PLASTIC AFFAIRS — Plastic waste that enters our rivers and oceans breaks down over time into very small pieces, called microplastics.
“Five kilograms of synthetic clothing releases an average of nine million microfibers that are carried down the drain with the rinse of water.”
Microplastics differ in size, they can be the size of a pea but can also be so small that they are no longer visible to the naked eye. Nanoplastics are even that small that they are barely visible under most modern microscopes. Small doesn’t mean innocent, nanoplastics are a serious threat to our health and the health of the life around us.
Microplastics can be released through the wear of other plastic materials, such as fibers from synthetic fabrics or the abrasion of car tires. In some cases, manufacturers consciously add microplastics to personal care products or paints because they fulfil a specific function. These microplastics are rinsed away with wastewater during use. Polyethylene is found in various cosmetics such as eyeliners, mascara, lipsticks, powders and skincare products. To make sure a care product is truly free from all microplastics and nanoplastics you should keep an eye out for the ‘Look for the Zero’ logo, which is part of the international Beat the Microbead campaign.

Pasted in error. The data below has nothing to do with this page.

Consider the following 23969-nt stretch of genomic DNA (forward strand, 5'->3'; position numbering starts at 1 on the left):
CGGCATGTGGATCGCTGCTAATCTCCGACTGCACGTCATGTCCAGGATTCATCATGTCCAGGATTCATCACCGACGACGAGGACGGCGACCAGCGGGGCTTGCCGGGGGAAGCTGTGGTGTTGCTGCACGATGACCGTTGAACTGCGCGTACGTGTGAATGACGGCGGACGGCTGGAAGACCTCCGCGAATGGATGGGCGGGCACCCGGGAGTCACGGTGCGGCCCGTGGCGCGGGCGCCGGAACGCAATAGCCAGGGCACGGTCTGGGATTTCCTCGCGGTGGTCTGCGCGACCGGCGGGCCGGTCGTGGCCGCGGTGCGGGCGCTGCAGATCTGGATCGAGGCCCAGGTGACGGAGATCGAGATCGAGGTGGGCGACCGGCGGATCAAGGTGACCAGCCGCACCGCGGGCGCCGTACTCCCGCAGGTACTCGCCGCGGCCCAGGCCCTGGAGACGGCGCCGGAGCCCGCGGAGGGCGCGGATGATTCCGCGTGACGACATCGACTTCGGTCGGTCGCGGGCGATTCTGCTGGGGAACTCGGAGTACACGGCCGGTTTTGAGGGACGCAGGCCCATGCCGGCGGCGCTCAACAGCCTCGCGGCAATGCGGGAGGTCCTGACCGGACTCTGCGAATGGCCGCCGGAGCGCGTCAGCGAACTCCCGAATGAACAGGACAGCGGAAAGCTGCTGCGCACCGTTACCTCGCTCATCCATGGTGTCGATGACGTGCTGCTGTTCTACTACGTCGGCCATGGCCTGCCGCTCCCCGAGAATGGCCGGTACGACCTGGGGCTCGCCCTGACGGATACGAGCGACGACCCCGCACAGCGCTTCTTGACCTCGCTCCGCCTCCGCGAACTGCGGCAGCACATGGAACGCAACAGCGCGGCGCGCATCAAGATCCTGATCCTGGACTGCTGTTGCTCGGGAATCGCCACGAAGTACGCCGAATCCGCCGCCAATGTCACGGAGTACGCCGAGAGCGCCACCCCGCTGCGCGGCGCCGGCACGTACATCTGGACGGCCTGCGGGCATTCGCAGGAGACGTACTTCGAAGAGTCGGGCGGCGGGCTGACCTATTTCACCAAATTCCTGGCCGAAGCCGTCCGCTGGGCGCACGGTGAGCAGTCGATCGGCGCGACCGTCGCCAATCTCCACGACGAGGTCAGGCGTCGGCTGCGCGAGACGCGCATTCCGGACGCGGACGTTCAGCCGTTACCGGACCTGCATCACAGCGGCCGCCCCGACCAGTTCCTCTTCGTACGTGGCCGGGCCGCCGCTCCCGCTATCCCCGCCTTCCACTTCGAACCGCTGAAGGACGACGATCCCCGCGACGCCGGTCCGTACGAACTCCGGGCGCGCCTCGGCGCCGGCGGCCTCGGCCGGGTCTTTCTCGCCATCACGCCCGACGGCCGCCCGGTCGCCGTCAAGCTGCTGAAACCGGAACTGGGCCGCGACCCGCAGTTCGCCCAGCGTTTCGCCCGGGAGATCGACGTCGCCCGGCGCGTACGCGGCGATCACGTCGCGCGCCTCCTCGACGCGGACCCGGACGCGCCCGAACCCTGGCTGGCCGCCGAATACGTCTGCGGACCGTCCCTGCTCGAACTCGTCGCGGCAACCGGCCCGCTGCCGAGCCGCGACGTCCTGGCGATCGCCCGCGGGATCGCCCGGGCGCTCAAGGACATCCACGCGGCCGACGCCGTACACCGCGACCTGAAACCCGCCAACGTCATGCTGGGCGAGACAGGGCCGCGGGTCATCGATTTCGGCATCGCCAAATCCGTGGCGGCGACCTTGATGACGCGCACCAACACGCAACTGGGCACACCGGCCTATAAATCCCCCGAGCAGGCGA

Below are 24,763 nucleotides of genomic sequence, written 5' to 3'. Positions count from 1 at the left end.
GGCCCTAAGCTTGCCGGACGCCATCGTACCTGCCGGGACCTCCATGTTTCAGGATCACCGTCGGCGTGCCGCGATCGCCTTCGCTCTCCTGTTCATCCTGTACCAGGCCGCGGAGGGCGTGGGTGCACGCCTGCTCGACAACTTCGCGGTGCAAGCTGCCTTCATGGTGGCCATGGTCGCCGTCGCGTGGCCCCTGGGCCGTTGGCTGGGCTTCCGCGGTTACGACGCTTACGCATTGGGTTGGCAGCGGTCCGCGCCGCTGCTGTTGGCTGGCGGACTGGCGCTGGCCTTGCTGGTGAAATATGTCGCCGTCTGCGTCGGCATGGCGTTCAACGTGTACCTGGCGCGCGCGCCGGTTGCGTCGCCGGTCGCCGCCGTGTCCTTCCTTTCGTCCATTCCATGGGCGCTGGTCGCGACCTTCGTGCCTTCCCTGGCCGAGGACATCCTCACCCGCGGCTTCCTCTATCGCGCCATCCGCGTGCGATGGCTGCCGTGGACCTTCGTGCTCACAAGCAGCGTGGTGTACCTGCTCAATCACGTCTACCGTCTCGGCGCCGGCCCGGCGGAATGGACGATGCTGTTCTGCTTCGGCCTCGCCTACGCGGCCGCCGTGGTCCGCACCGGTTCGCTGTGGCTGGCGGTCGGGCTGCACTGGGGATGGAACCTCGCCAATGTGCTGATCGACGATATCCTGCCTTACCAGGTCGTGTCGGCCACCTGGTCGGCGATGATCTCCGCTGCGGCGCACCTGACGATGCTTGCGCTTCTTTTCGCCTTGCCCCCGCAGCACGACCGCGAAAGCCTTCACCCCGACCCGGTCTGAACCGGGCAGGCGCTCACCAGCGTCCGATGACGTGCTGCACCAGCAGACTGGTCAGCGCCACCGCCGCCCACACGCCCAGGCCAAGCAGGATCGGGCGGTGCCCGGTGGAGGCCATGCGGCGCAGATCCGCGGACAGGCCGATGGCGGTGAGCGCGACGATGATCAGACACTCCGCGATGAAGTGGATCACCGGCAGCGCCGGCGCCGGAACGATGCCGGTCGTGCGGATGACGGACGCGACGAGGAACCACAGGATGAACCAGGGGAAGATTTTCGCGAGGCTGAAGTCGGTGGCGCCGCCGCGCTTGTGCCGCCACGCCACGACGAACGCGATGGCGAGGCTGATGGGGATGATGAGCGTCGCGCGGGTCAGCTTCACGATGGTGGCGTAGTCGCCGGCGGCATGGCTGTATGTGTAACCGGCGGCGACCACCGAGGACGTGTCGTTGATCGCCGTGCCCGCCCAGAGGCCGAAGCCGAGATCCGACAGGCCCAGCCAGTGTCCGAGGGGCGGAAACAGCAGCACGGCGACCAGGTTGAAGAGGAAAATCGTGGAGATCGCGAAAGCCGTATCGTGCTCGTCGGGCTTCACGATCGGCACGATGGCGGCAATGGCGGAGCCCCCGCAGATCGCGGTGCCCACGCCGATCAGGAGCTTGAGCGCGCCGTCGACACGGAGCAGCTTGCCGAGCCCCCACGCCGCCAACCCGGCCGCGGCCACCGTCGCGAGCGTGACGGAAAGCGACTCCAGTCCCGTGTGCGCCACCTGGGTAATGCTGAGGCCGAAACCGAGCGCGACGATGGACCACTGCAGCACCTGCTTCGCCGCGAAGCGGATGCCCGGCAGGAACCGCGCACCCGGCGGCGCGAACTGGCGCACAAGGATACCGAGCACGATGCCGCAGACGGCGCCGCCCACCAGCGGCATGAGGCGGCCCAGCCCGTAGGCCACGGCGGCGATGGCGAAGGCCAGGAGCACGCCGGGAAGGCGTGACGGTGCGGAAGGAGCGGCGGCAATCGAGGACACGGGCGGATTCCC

It is difficult to imagine the number of microplastics with which we all pollute the environment. Machine washing and drying clothes is a major source of microplastic pollution which is difficult to control. Five kilograms of synthetic clothing releases an average of nine million microfibers that are carried down the drain with the rinse of water. Microfibre cloths are commonly used in our cleaning routines. While washing these cloths in your washing machine, tiny pieces break up travelling through the drain to eventually end up in the ocean. Start a planet-friendly cleaning routine by replacing your microfibre cloths with a plastic-free alternative. Our Cleaning Cloths, made from 100% linen, a strong and durable alternative to microfibre.
Source: Plastic Soup Foundation
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